Tropical Storm Yagi lost its tropical characteristics. The system has weakened into a tropical depression and has slowed down in its northward movement south of Japan. Yagi no longer poses any direct threat to Japan. An upper-level low pressure area from the north of Yagi has moved closer to the storm’s center on June 11, 2013, suppressing thunderstorm development. Yagi has moved into cooler waters that can`t maintain a tropical cyclone and is expected to become a cold-core low pressure area and dissipate by June 13, 2013.
MTSAT-Floater visible satellite image of Tropical Depression Yagi at 21:32 UTC on June 12, 2013 (Credit: NOAA/MTSAT)
According to latest report by Joint Typhoon Warning Center (JTWC), Tropical Depression Yagi was located approximately 243 nm southward of Camp Fuji. The system is moving east-northeastward at speed of 8 knots. Yagi is quickly dissipating while under an unfavorable upper-level environment as well as tracking over cool sea surface temperatures (around 22 degrees Celsius).
Infrared imagery from NASA’s Aqua satellite on June 11, 2013 showed that Tropical Depression Yagi’s strongest quadrant was east of its center. However, since then the storm has weakened after running into an upper-level low pressure area and cooler waters.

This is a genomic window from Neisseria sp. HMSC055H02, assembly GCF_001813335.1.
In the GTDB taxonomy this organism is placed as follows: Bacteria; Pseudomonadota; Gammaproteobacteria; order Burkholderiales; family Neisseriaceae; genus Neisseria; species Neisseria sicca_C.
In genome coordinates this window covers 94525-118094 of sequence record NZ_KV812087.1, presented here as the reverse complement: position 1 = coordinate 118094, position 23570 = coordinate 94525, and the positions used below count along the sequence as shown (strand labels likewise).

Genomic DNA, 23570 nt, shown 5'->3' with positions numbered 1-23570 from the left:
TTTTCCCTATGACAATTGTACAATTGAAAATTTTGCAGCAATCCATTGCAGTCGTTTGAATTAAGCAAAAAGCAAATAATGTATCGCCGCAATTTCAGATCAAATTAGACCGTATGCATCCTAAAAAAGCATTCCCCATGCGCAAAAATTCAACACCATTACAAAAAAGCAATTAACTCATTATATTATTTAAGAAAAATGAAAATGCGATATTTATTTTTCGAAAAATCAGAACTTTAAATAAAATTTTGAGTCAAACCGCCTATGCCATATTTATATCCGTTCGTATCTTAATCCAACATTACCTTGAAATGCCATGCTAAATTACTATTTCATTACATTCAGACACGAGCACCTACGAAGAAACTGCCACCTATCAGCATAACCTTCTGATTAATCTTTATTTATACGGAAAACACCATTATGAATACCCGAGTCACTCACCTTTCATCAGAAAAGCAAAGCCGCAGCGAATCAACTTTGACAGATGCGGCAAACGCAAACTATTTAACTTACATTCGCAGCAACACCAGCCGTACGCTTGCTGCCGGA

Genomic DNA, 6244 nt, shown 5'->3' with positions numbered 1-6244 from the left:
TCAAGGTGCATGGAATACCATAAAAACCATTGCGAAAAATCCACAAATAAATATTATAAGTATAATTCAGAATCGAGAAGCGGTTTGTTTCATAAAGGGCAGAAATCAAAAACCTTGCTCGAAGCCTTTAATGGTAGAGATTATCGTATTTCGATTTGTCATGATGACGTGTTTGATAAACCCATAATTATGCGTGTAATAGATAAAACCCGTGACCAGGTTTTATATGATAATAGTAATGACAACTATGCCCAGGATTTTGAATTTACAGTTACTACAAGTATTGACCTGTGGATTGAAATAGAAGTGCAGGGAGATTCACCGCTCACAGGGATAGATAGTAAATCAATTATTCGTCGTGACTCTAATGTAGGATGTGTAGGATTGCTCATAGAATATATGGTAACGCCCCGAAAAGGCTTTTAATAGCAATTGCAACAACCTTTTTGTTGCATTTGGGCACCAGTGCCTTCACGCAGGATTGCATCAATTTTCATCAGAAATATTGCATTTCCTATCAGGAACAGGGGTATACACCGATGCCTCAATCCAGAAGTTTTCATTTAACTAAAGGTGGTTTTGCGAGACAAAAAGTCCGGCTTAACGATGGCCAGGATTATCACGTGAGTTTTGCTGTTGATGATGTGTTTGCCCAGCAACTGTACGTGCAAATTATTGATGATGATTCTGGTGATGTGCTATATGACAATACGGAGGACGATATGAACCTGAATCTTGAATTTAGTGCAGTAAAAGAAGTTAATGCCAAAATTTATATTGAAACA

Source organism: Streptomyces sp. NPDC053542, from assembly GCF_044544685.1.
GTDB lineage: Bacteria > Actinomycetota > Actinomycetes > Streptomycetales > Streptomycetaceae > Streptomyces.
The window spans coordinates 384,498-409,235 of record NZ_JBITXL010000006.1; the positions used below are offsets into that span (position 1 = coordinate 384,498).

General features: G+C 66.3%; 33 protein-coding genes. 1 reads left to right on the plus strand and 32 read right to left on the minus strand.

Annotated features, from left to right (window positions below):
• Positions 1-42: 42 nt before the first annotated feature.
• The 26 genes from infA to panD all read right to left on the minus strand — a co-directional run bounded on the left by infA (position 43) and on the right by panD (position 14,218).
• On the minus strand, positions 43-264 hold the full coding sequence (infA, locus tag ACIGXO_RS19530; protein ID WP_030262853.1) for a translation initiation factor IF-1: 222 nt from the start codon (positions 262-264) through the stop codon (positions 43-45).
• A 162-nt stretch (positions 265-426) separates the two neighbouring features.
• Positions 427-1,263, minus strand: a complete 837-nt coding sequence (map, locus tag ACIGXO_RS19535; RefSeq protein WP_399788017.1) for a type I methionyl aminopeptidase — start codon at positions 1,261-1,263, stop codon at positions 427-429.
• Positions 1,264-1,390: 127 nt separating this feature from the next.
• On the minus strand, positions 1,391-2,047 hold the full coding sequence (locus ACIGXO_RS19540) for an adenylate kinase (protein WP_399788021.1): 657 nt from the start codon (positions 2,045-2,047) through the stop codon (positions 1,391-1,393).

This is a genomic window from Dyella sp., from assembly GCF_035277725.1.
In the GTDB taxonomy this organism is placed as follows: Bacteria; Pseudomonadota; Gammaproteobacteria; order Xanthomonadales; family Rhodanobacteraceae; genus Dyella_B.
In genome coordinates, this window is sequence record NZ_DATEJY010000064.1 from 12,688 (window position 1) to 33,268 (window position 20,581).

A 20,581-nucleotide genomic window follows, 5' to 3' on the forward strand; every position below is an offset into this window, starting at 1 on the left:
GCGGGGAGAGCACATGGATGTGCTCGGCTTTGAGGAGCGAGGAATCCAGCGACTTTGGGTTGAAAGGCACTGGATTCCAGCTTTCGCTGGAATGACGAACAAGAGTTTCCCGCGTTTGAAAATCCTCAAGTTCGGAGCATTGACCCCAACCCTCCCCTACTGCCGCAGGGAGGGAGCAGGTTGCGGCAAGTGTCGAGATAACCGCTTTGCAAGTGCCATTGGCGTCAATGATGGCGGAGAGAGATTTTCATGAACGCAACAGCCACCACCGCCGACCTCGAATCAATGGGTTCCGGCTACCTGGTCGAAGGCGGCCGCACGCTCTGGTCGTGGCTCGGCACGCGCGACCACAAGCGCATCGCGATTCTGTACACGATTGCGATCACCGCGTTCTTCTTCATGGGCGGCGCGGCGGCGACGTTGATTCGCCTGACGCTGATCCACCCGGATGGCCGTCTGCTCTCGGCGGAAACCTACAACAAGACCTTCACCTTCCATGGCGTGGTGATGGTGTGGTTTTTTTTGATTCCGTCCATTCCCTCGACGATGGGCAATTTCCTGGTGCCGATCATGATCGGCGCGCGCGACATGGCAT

When NASA’s Aqua satellite passed over Yagi on June 11, 2013 it was still a tropical storm with strong thunderstorms on its eastern side. An infrared image of the storm was taken from the Atmospheric Infrared Sounder (AIRS) instrument aboard NASA’s Aqua satellite on June 11 at 12:05 a.m. EDT. The areas with the coldest cloud top temperatures and strongest thunderstorms were near -63F/-52C around the center and indicative of heavy rainfall. (Credit: NASA JPL/Ed Olsen)
TD Yagi IR satellite image taken at 11:32 UTC on June 12, 2013 (Credit: JTWC/SATOPS)
On June 12 at 15:00 UTC, Tropical Depression Yagi was spinning in the northwestern Pacific Ocean. Yagi’s maximum sustained winds were down to 30 knots. It was centered near 31.2 north latitude and 138.9 east longitude, about 250 miles south of Yokosuka, Japan.
TD Yagi forecast track map (Credit: JTWC)
Tropical Depression Yagi has maintained a general eastward track, but due to the expansion of the low level circulation center in the past few hours, the current best track position suggests a slight east-northeastward turn in the track direction. TD Yagi continues to track along the northern periphery of the low-level subtropical steering ridge.
- Storm-Centered Infrared (MTSAT2; NOAA/SSD)
- Storm-Centered Infrared (Aviation Color Enhancement) (MTSAT2; NOAA/SSD)
- Storm-Centered Water Vapor (MTSAT2; NOAA/SSD)
- Storm-Centered Visible (MTSAT2; NOAA/SSD)
- Storm-Centered Visible (Colorized) (MTSAT2; NOAA/SSD)
- Northwest Pacific Infrared (MTSAT2; NOAA/SSD)
- Northwest Pacific Infrared (Aviation Color Enhancement) (MTSAT2; NOAA/SSD)
- Northwest Pacific Water Vapor (MTSAT2; NOAA/SSD)
- Northwest Pacific Visible (MTSAT2; NOAA/SSD)
- Northwest Pacific Visible (Colorized) (MTSAT2; NOAA/SSD)
Featured image: TD Yagi seen by MODIS satellite on June 12, 2013 (Credit: LANCE/MODIS/Worldview)
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